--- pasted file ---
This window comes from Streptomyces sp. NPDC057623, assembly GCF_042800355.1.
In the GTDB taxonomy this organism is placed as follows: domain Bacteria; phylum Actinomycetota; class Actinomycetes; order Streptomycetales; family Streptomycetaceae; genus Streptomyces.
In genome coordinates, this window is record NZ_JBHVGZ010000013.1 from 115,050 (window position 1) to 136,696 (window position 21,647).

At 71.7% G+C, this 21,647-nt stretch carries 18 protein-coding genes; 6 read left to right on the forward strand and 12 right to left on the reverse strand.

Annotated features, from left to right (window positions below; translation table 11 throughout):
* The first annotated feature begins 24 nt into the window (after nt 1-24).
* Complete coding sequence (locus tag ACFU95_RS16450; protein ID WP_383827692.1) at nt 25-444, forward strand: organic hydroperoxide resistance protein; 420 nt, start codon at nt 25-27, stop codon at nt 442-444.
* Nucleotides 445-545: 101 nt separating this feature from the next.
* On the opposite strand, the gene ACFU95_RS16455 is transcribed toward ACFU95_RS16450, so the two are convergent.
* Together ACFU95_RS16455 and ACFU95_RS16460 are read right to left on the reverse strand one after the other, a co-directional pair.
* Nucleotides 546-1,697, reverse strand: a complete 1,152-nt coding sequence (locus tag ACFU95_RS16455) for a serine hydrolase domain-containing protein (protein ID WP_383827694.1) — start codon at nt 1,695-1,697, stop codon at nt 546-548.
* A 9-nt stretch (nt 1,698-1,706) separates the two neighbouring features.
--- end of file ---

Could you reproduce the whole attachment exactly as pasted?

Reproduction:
This window comes from Streptomyces sp. NPDC057623, assembly GCF_042800355.1.
In the GTDB taxonomy this organism is placed as follows: domain Bacteria; phylum Actinomycetota; class Actinomycetes; order Streptomycetales; family Streptomycetaceae; genus Streptomyces.
In genome coordinates, this window is record NZ_JBHVGZ010000013.1 from 115,050 (window position 1) to 136,696 (window position 21,647).

At 71.7% G+C, this 21,647-nt stretch carries 18 protein-coding genes; 6 read left to right on the forward strand and 12 right to left on the reverse strand.

Annotated features, from left to right (window positions below; translation table 11 throughout):
* The first annotated feature begins 24 nt into the window (after nt 1-24).
* Complete coding sequence (locus tag ACFU95_RS16450; protein ID WP_383827692.1) at nt 25-444, forward strand: organic hydroperoxide resistance protein; 420 nt, start codon at nt 25-27, stop codon at nt 442-444.
* Nucleotides 445-545: 101 nt separating this feature from the next.
* On the opposite strand, the gene ACFU95_RS16455 is transcribed toward ACFU95_RS16450, so the two are convergent.
* Together ACFU95_RS16455 and ACFU95_RS16460 are read right to left on the reverse strand one after the other, a co-directional pair.
* Nucleotides 546-1,697, reverse strand: a complete 1,152-nt coding sequence (locus tag ACFU95_RS16455) for a serine hydrolase domain-containing protein (protein ID WP_383827694.1) — start codon at nt 1,695-1,697, stop codon at nt 546-548.
* A 9-nt stretch (nt 1,698-1,706) separates the two neighbouring features.